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2018 graduation news archive

Graduation success for elite rowing star and Lagan rescue hero Philip

Philip Doyle will graduate today (Saturday 30 June) with an MB BCh BAO in Medicine

Philip Doyle will today (Saturday 30 June) graduate with a Bachelor Degree in Medicine from the School of Medicine, Dentistry and Biomedical Sciences at Queen’s University.

Philip, who is 25 and from Banbridge, is a current full Queen’s blue rower, and as well as winning multiple gold and silver medals in events at the British University and Colleges Sports regatta this year, he is also the first Queen’s University student selected to represent Ireland in rowing at a senior level when he will compete in the World Cup in Lucerne in Switzerland in July 2018.

Competing at this level whilst studying for finals in medicine is no mean feat and today Philip is celebrating the success of all of his incredible achievements.

Speaking ahead of his graduation, Philip said: “It feels great to finally finish my medical studies at Queen's, but also scary as the University has supported me so much the last two years.

“Continuing with both rowing and medicine from this point will prove to be very difficult without the backing of my head coach Mick Desmond and Queen’s Sport, but I look forward to the challenges ahead!"

In addition to his academic and sporting success, Philip has also been recognised for his heroic bravery when alongside his teammates Chris Beck and Tiernan Oliver, he helped save the life of Terry Bell who had fallen into the River Lagan during a Lagan Scullers Club river race, on the morning of Saturday 25 November 2017.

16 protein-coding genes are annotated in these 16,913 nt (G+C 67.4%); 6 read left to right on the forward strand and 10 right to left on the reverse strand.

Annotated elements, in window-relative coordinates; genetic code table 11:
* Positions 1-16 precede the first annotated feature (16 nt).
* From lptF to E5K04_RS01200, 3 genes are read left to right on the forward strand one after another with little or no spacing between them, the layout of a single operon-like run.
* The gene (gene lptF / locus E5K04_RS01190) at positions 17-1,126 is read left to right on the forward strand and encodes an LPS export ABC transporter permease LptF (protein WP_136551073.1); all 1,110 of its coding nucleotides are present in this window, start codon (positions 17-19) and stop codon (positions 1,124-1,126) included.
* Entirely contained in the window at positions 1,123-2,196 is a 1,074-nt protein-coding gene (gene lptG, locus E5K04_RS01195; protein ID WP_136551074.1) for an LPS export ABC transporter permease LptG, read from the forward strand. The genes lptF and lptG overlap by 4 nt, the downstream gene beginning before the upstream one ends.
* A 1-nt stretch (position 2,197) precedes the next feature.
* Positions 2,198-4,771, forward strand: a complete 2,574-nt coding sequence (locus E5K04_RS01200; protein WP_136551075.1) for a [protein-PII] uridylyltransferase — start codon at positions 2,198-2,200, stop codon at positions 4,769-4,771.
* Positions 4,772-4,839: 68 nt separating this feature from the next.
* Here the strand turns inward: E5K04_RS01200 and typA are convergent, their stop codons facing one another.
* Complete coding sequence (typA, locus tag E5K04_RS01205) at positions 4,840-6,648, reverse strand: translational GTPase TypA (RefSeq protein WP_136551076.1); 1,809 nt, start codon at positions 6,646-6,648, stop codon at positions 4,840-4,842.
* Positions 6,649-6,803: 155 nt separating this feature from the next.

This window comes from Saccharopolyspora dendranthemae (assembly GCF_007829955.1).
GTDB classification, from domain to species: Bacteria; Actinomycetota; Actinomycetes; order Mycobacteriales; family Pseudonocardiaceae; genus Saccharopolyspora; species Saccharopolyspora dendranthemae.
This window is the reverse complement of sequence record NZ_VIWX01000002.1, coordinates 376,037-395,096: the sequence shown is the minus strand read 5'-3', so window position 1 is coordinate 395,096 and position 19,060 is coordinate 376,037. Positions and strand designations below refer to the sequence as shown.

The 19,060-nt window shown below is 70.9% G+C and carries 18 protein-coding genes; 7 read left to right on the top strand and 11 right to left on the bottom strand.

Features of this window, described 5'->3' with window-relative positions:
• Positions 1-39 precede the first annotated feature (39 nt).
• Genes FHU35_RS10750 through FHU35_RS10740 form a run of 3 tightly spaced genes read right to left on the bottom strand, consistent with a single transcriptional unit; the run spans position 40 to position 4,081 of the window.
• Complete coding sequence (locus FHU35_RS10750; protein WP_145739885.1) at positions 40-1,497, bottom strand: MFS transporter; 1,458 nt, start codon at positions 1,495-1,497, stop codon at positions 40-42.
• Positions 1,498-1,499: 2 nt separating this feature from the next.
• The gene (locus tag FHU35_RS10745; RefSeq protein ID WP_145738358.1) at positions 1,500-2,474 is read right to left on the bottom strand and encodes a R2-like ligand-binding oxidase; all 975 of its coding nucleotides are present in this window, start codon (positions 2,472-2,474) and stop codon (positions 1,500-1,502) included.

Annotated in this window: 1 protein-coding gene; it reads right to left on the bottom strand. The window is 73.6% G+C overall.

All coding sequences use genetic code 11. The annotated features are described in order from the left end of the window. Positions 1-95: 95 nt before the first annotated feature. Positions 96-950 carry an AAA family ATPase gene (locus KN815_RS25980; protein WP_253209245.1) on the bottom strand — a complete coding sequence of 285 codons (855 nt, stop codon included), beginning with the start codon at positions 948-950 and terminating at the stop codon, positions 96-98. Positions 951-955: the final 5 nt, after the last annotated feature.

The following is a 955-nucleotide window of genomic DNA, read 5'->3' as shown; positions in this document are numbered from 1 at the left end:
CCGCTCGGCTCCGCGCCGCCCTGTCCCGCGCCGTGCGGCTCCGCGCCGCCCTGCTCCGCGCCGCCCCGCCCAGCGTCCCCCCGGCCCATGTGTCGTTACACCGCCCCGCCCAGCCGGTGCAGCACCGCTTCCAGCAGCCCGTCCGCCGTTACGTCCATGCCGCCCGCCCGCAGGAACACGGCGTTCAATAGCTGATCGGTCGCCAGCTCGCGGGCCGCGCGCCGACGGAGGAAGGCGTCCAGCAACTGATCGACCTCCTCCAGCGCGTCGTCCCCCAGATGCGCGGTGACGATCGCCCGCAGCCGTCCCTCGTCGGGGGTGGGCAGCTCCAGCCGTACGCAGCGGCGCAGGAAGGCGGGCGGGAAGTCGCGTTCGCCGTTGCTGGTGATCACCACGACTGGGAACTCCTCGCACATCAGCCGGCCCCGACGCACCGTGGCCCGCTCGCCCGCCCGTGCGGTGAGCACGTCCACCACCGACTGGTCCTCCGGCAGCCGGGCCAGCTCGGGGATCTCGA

Philip was awarded the Students' Union President's Award for Student Achievement which recognises a student or group of students who have demonstrated excellence in leadership or have made a positive impact on society.

Commenting on his award Philip said: “I am thankful that I was in a position to help Terry that day. Many others in my position would have done exactly the same and I am very glad that Terry has made a fantastic recovery. It doesn’t feel heroic and when I am in hospital I see doctors going above and beyond for patients every day. I played a small part that day and hope that as time goes on I can make a bigger impact to patients in the future.

Celebrating his success and looking forward to the future Philip has an important message for other students.

“I would encourage all students in Queen's to get involved and stay involved in sport throughout their university careers. I urge them not to give it up when exams come and assignments start to build up, but instead use the sport as a positive factor to keep them disciplined and help them perform in both the exam hall and the sporting arena.”


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